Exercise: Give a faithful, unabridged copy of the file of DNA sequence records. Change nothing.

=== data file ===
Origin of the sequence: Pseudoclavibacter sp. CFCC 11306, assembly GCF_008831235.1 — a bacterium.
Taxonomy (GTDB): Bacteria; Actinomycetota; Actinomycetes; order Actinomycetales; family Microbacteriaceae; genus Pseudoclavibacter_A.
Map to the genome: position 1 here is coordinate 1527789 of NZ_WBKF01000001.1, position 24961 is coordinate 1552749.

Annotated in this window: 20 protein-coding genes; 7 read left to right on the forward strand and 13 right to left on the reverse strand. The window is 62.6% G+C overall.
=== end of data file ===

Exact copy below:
Origin of the sequence: Pseudoclavibacter sp. CFCC 11306, assembly GCF_008831235.1 — a bacterium.
Taxonomy (GTDB): Bacteria; Actinomycetota; Actinomycetes; order Actinomycetales; family Microbacteriaceae; genus Pseudoclavibacter_A.
Map to the genome: position 1 here is coordinate 1527789 of NZ_WBKF01000001.1, position 24961 is coordinate 1552749.

Annotated in this window: 20 protein-coding genes; 7 read left to right on the forward strand and 13 right to left on the reverse strand. The window is 62.6% G+C overall.